Samples and control were heated under constant conditions of DSC at 120° C. isothermal temperature, an air flow of 50 ml/min and for Rancimate method 110° C. temperature with aeration of 20 L/h respectively. Oxidative deterioration of vegetable oils effects on the relative stability of oil and can directly be estimated through induction periods (To) (Coppin & Pike, 2001). All the samples containing unsaponifiable extract and artificial antioxidant established noticeably higher induction periods related to that of the control sample. Average values of To and OSI times with standard deviation are presented in Table 2.
TABLE-US-00002 TABLE 2 Induction time estimated by differential scanning calorimetry (DSC) and oxidative stability index (OSI) of canola oil containing unsaponifiable extract (UE) of deodorizer distillate from sunflower oil. Sample DSC CV OSI CV concentration (ppm) (To min) ± SD (%) SF (To min) ± SD (%) SF Control 18.04 ± 0.01 0.03 -- 60.05 ± 0.35 0.58 -- RBDCLO + 100 ppm UE 20.04 ± 0.03 0.15 1.11 85.36 ± 0.02 0.02 1.42 RBDCLO + 200 ppm BHA 28.01 ± 0.02 0.06 1.55 120.68 ± 0.06 0.05 2.01 RBDCLO + 200 ppm UE 24.08 ± 0.04 0.18 1.34 100.73 ± 0.17 0.16 1.68 RBDCLO + 300 ppm UE 47.54 ± 0.02 0.04 2.64 179.96 ± 0.03 0.02 2.99 RBDCLO + 400 ppm UE 57.74 ± 0.01 0.02 3.20 210.24 ± 0.14 0.06 3.50 RBDCLO + 500 ppm UE 64.08 ± 0.02 0.03 3.55 230.43 ± 0.21 0.09 3.84 RBDCLO + 600 ppm UE 86.14 ± 0.06 0.07 4.77 288.38 ± 0.37 0.13 4.80 RBDCLO + 700 ppm UE 113.26 ± 0.06 0.06 6.28 347.76 ± 0.17 0.05 5.79 RBDCLO + 800 ppm UE 172.43 ± 0.01 0.01 9.56 498.55 ± 0.29 0.06 8.30 RBDCLO + 900 ppm UE 188.32 ± 0.05 0.03 10.44 556.84 ± 0.08 0.01 9.27 The results are expressed as an average of three data points (n = 3) ± S.D, (p < 0.05)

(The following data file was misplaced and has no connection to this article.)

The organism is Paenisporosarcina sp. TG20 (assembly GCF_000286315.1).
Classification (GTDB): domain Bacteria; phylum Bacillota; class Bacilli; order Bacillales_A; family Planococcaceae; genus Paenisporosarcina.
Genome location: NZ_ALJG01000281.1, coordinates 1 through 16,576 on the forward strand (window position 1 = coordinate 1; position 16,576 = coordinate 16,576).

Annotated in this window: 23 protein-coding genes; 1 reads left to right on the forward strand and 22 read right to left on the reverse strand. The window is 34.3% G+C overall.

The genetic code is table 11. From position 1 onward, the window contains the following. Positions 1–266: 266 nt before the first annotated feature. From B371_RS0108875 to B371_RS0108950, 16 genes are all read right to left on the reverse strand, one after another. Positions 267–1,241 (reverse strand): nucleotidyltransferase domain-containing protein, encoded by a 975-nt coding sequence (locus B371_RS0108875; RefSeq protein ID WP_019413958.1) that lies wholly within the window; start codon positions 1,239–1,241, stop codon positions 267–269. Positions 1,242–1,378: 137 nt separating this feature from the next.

The standard deviation in the entire samples was not greater than 0.06 and 0.37 in the case of To and OSI respectively. The To values ranged from 18.04 to 188.32 min while OSI values were obtained in the range of 60.05 to 556.84 min. However the coefficient of variation for To varied between 0.01 to 0.18% and for OSI 0.01 to 0.58% as given in Table 2. Significantly (p<0.05) lower induction times were achieved by running the sample on DSC than the OSI times obtained through Rancimate instrument.